Intel Unveils Tremont Low-power x86 Architecture, Lakefield Hybrid Processor

Intel Tremont microarchitecture was first leaked in April 2018 as a successor to Goldmont Plus used in Gemini Lake processors among others. But Intel has now made it official and revealed details about Tremont architecture at Linley Fall Processor Conference in Santa Clara, California.

The new architecture is said to deliver significant IPC (instructions per cycle) gains compared with Intel’s prior low-power x86 architectures. Tremont-based processors will target client devices, IoT products, 5G networking, efficient datacenter servers, etc…

Tremont Architecture

Intel Tremont
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Some of the highlights of Tremont architecture include:

  • Intel Core class branch prediction with long history,32 bytes based, L1 predictor (no penalty) and large L2 predictor
  • Out of order fetch – 32KB instruction cache, 32 bytes/cycle, up to 8 outstanding misses
  • 6-wide out of order instruction decode
    • Dual 3-wide clusters
    • Wide decode without the area of a uop cache
    • Optional single cluster mode based on product targets
  • 4 wide allocation
  • 10 execution ports
  • Dual load/store pipelines
    • 32KB data cache
    • 1024 entry second level TLB
  • Quad-core module
  • L2 cache between 1.5 MB and 4.5MB
  • Crypto acceleration – Dual 128bit AES units, 4 cycle; Single instruction SHA256, 4 cycle Galois Field new instructions
  • Parallel reservation stations & execution ports
    • Store data

New instructions and technologies include:

  • Accelerator interfacing Instructions – Efficient and scalable work-dispatch and synchronization to accelerators
  • Intel Speed Shift improves responsiveness with faster hardware controlled frequency changes
  • CPU rooted secure boot via Intel Trusted Execution Technology and Intel Boot Guard
  • Intel Total Memory Encryption improves confidentiality protection in memory from physical attacks

Lakefield Hybrid Processor

Lakefield processors will be the first to be built around Tremont architecture and manufactured with a 10 nm process as well as Intel Foveros 3D packaging technology combining little and big cores. The first Lakefield processor will have one Sunny Cove core and four low power Tremont cores combined with a 64-EU Intel Gen11 graphics, Gen11.5 display core supporting 5k60 and 4k120 video output, and a media core capable of handling 4K60 and 8K30 video decoding.

Intel LakeField Processor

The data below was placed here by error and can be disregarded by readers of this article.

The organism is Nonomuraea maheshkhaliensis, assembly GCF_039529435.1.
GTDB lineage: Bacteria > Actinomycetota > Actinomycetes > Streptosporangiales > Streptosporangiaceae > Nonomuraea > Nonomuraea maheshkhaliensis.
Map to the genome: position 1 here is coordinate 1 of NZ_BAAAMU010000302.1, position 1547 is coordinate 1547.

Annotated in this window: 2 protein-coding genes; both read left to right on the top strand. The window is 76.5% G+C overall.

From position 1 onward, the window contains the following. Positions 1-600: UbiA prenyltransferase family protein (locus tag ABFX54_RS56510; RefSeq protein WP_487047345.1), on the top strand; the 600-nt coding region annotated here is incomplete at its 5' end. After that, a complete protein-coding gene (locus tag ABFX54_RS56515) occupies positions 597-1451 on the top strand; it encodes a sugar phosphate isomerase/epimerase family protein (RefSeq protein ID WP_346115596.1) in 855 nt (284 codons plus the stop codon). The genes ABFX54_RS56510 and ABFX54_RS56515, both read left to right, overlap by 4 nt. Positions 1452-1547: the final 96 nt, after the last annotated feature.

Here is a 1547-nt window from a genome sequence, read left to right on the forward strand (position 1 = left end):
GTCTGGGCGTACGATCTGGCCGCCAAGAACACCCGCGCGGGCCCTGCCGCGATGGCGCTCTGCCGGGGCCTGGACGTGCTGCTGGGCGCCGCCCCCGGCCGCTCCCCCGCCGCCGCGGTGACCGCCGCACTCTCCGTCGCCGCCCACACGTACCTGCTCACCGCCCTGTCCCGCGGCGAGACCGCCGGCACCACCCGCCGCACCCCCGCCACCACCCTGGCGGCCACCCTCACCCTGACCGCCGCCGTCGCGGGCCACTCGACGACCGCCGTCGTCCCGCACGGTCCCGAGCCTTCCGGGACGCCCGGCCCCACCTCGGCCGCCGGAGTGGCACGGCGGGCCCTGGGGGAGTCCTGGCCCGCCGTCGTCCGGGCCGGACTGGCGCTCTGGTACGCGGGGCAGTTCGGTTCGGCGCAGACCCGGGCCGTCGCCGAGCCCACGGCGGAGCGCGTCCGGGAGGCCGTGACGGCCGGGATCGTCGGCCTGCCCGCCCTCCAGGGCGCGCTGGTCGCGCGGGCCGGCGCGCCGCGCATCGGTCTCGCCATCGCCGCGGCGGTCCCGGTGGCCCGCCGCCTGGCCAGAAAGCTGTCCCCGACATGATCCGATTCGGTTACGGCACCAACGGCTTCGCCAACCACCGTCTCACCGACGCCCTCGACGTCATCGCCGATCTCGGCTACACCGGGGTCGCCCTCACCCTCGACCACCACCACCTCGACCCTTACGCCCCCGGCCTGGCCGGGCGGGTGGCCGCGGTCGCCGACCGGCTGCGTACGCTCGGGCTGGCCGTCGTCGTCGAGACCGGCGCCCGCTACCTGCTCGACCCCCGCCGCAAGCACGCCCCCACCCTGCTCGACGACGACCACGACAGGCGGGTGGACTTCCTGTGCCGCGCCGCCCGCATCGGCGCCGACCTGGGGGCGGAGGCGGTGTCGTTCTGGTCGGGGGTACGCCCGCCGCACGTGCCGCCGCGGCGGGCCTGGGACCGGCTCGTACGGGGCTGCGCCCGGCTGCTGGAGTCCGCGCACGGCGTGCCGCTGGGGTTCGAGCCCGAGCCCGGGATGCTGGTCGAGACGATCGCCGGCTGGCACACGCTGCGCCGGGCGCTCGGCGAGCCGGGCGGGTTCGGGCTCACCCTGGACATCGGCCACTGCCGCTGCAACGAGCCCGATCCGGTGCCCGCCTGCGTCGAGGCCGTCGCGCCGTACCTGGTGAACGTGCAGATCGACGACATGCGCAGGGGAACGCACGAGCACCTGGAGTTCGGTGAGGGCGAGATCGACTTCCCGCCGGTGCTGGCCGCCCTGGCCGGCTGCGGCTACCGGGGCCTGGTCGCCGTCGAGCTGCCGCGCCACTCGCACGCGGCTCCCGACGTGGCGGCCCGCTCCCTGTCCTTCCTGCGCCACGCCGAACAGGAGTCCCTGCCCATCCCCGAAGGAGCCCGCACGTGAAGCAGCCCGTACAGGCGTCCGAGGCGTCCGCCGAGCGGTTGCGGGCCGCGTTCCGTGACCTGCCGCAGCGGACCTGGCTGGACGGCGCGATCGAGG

Dual Display AEP board with Lakefield Processor

The most impressive improvement is the standby power as Lakefield will consume 1/10th in standby compared to Gemini Lake. Graphics performance will improve by 50%, and the core area will be reduced by 40%.  The company also mentions a 40% Z reduction, but I don’t really understand what that means in that context unless they talk about the height of the package.

Intel Lakefield Performance Power
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The chart above shows the performance and power consumption of the Sunny Cove core (SNC) and Atom cores (TNT) in the Lakefield processor both in single-thread mode, and with the SNC core compared to four TNT cores. This show the SNC will likely be activated for demanding single-thread tasks due to its higher performance, while the TNT cores will handle low power tasks, and tasks that benefit from multiple cores since those four cores can deliver better performance at much lower power consumption.

More details may be found in the announcements for the new architecture and processor.

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6 Replies to “Intel Unveils Tremont Low-power x86 Architecture, Lakefield Hybrid Processor”

  1. The description of the Tremont makes it look much more like a low-power Core than an atom. It has wide exec units and out-of-order. This is a nice move!

  2. Looks interesting. Getting down to the same power envelop as ARM while still being about to run those nasty x86 instructions might hurt “ARM in the datacenter” etc etc. The density of the passives around the components on those boards impressed me the most. :p

    1. I thought the same when seeing the capacitors. I’m wondering to what extent they participate to the thermal dissipation 🙂

      1. >I’m wondering to what extent they participate to the thermal dissipation ?

        It would be nice to see the thermal simulations, current return path simulation etc for something like this.
        I’m in the 4 layers winging it gang so seeing how the 12+ layers doing it for real gang live would be an experience.

  3. Hopefully Intel will actually ship these on volume. Apollo lake and Gemini lake chips have been in somewhat short supply.

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